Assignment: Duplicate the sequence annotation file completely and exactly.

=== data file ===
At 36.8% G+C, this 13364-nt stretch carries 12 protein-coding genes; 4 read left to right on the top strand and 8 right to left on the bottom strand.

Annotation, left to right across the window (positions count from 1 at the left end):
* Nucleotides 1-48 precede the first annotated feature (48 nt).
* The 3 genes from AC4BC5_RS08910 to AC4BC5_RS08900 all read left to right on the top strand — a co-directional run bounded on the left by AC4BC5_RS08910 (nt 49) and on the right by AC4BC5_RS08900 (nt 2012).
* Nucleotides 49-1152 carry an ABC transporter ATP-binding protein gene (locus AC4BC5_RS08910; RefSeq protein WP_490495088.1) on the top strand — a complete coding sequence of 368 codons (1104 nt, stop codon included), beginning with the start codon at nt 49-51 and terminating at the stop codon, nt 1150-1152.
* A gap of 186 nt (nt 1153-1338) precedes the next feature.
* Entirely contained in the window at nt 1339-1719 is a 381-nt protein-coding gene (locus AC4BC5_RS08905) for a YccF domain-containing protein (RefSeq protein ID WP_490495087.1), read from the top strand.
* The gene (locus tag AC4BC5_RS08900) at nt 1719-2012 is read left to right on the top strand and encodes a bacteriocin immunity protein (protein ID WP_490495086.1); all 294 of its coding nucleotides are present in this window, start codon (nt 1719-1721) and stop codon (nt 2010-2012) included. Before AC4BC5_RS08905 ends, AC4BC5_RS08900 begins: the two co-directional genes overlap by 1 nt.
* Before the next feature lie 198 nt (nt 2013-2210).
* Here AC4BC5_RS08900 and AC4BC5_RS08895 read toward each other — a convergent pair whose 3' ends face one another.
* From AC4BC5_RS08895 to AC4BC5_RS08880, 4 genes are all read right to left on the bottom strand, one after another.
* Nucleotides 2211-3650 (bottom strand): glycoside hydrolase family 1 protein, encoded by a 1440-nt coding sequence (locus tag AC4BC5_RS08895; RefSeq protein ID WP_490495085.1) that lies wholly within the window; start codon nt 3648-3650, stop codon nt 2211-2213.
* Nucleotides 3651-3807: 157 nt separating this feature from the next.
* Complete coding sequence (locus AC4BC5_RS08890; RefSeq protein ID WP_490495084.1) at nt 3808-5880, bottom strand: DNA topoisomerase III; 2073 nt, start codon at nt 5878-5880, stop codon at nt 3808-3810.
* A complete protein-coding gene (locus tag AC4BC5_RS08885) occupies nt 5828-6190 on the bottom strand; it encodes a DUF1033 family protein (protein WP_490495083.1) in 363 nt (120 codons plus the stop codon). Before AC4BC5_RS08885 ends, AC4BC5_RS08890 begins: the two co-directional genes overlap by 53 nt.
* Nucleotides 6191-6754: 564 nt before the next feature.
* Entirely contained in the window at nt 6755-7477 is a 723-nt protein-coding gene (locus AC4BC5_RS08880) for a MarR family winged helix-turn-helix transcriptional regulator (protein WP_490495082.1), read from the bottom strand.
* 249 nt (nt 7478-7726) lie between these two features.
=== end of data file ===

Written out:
At 36.8% G+C, this 13364-nt stretch carries 12 protein-coding genes; 4 read left to right on the top strand and 8 right to left on the bottom strand.

Annotation, left to right across the window (positions count from 1 at the left end):
* Nucleotides 1-48 precede the first annotated feature (48 nt).
* The 3 genes from AC4BC5_RS08910 to AC4BC5_RS08900 all read left to right on the top strand — a co-directional run bounded on the left by AC4BC5_RS08910 (nt 49) and on the right by AC4BC5_RS08900 (nt 2012).
* Nucleotides 49-1152 carry an ABC transporter ATP-binding protein gene (locus AC4BC5_RS08910; RefSeq protein WP_490495088.1) on the top strand — a complete coding sequence of 368 codons (1104 nt, stop codon included), beginning with the start codon at nt 49-51 and terminating at the stop codon, nt 1150-1152.
* A gap of 186 nt (nt 1153-1338) precedes the next feature.
* Entirely contained in the window at nt 1339-1719 is a 381-nt protein-coding gene (locus AC4BC5_RS08905) for a YccF domain-containing protein (RefSeq protein ID WP_490495087.1), read from the top strand.
* The gene (locus tag AC4BC5_RS08900) at nt 1719-2012 is read left to right on the top strand and encodes a bacteriocin immunity protein (protein ID WP_490495086.1); all 294 of its coding nucleotides are present in this window, start codon (nt 1719-1721) and stop codon (nt 2010-2012) included. Before AC4BC5_RS08905 ends, AC4BC5_RS08900 begins: the two co-directional genes overlap by 1 nt.
* Before the next feature lie 198 nt (nt 2013-2210).
* Here AC4BC5_RS08900 and AC4BC5_RS08895 read toward each other — a convergent pair whose 3' ends face one another.
* From AC4BC5_RS08895 to AC4BC5_RS08880, 4 genes are all read right to left on the bottom strand, one after another.
* Nucleotides 2211-3650 (bottom strand): glycoside hydrolase family 1 protein, encoded by a 1440-nt coding sequence (locus tag AC4BC5_RS08895; RefSeq protein ID WP_490495085.1) that lies wholly within the window; start codon nt 3648-3650, stop codon nt 2211-2213.
* Nucleotides 3651-3807: 157 nt separating this feature from the next.
* Complete coding sequence (locus AC4BC5_RS08890; RefSeq protein ID WP_490495084.1) at nt 3808-5880, bottom strand: DNA topoisomerase III; 2073 nt, start codon at nt 5878-5880, stop codon at nt 3808-3810.
* A complete protein-coding gene (locus tag AC4BC5_RS08885) occupies nt 5828-6190 on the bottom strand; it encodes a DUF1033 family protein (protein WP_490495083.1) in 363 nt (120 codons plus the stop codon). Before AC4BC5_RS08885 ends, AC4BC5_RS08890 begins: the two co-directional genes overlap by 53 nt.
* Nucleotides 6191-6754: 564 nt before the next feature.
* Entirely contained in the window at nt 6755-7477 is a 723-nt protein-coding gene (locus AC4BC5_RS08880) for a MarR family winged helix-turn-helix transcriptional regulator (protein WP_490495082.1), read from the bottom strand.
* 249 nt (nt 7478-7726) lie between these two features.